Second, Aquinas might be referring to natural desires of the will. Aquinas considers the will, like the passions, to be a conscious desiring power. When we are...

  7. 4 GOOD
    (pp. 61-84)

    In this chapter, we hope to take our first step from the realm of purely speculative knowledge into practical knowledge. From knowledge of natural inclinations we hope to arrive at the materially practical knowledge of the good. The greatest obstacle to this step is a false conception of practical reason. In chapter 1, we saw that Peter Geach proposed descriptivism in opposition to prescriptivism. The latter view claims that the term “good”—and therefore practical knowledge—does not describe any attribute in the good object; rather, the speaker uses it to express his attitude toward the object. In contrast, Geach...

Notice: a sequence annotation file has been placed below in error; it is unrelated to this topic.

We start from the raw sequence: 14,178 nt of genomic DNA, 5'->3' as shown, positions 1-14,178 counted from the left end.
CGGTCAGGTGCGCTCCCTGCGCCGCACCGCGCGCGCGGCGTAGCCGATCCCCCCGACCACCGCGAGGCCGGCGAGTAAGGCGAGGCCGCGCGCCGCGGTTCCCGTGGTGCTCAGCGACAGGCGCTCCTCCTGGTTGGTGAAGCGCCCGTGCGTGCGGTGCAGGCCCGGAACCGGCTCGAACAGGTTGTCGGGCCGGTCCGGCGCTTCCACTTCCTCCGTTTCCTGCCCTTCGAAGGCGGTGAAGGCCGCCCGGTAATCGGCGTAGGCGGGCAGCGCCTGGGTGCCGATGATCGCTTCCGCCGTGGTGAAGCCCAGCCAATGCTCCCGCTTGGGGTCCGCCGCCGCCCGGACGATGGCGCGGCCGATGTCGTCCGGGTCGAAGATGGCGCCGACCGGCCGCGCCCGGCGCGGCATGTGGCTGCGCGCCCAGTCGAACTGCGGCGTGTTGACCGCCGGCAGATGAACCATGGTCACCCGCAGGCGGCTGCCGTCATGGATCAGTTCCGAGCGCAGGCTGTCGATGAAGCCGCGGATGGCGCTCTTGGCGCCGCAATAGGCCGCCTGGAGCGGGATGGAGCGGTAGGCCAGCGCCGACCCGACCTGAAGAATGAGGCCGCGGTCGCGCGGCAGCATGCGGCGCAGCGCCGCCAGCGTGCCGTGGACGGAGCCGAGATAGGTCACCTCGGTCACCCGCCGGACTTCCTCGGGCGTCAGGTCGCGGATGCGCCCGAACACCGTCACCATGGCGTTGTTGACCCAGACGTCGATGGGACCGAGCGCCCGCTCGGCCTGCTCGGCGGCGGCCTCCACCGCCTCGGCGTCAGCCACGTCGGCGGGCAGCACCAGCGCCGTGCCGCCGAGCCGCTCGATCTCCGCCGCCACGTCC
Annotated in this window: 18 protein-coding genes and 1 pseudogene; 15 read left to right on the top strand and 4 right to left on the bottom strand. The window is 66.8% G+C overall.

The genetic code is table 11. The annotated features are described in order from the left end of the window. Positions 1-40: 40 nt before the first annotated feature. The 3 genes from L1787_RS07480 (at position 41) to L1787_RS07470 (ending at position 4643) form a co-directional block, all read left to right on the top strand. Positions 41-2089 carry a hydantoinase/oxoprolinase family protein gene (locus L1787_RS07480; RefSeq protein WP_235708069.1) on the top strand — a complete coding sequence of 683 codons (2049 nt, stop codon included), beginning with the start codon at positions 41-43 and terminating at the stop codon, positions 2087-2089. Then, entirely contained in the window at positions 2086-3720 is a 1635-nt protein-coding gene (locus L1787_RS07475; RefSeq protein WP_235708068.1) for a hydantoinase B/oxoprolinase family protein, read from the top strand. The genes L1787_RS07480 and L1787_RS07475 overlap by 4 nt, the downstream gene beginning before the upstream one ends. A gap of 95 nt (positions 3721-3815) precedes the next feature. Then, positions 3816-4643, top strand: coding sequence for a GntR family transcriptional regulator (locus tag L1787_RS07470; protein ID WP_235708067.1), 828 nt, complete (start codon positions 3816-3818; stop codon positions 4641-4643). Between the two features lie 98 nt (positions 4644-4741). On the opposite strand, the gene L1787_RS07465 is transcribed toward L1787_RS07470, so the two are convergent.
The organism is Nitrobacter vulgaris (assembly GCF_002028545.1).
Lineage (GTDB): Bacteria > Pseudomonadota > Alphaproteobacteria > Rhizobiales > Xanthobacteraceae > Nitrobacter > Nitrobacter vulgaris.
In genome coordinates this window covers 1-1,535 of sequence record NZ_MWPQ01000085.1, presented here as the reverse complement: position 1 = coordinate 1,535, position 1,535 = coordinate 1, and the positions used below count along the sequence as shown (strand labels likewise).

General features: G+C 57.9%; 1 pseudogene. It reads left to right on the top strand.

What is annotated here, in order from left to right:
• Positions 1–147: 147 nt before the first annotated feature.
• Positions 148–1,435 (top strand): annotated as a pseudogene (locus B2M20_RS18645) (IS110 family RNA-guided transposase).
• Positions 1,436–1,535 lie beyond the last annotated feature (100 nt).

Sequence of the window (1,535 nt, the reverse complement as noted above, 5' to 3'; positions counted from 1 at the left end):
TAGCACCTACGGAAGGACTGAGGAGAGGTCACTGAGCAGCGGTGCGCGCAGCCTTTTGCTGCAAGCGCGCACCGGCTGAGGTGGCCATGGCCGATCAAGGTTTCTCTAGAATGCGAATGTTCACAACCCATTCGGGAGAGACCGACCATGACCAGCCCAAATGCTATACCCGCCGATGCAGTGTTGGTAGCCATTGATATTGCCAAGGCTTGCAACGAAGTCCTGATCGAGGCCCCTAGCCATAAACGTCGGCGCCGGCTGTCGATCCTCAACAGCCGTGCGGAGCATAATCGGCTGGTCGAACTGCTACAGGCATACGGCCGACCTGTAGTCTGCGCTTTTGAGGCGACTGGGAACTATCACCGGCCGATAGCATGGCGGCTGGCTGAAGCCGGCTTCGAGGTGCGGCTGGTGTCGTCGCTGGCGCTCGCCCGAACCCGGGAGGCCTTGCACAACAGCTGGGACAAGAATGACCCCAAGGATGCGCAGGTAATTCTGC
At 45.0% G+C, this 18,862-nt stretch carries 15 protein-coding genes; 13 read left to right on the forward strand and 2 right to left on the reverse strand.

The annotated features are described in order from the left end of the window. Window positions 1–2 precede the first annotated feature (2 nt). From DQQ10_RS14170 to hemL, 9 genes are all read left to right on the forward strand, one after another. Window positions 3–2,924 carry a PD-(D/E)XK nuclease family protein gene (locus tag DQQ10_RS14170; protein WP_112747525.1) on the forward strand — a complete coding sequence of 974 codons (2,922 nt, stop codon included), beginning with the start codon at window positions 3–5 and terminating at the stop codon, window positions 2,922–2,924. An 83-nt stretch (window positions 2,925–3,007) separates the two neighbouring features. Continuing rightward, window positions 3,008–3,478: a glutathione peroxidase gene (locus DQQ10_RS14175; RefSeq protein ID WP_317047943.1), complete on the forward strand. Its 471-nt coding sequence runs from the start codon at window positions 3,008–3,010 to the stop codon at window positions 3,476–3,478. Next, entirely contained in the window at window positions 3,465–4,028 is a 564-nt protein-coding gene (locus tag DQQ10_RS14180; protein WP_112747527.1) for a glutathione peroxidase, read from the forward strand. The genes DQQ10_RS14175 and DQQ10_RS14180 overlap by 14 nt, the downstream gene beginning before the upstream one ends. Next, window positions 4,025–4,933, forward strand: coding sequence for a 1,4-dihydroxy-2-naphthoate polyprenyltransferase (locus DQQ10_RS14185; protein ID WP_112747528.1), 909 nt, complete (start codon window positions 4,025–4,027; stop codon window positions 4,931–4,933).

8. 5 NATURE
    (pp. 85-107)

    The objection concerning physicalism claims that descriptivism, in which good and evil are discovered in the world around us, leads to the objectionable ethical view called physicalism, in which the human good is reduced to biology and the human will is left out of the picture. In chapter 1 we suggested two avenues of response to this objection. First, one could attempt to show that Aquinas himself often bases moral good or evil upon nature. Second, one could attempt to show that descriptivism need not necessarily lead to physicalism; one can discover moral good and evil in nature and yet...

  9. 6 THE WILL
    (pp. 108-125)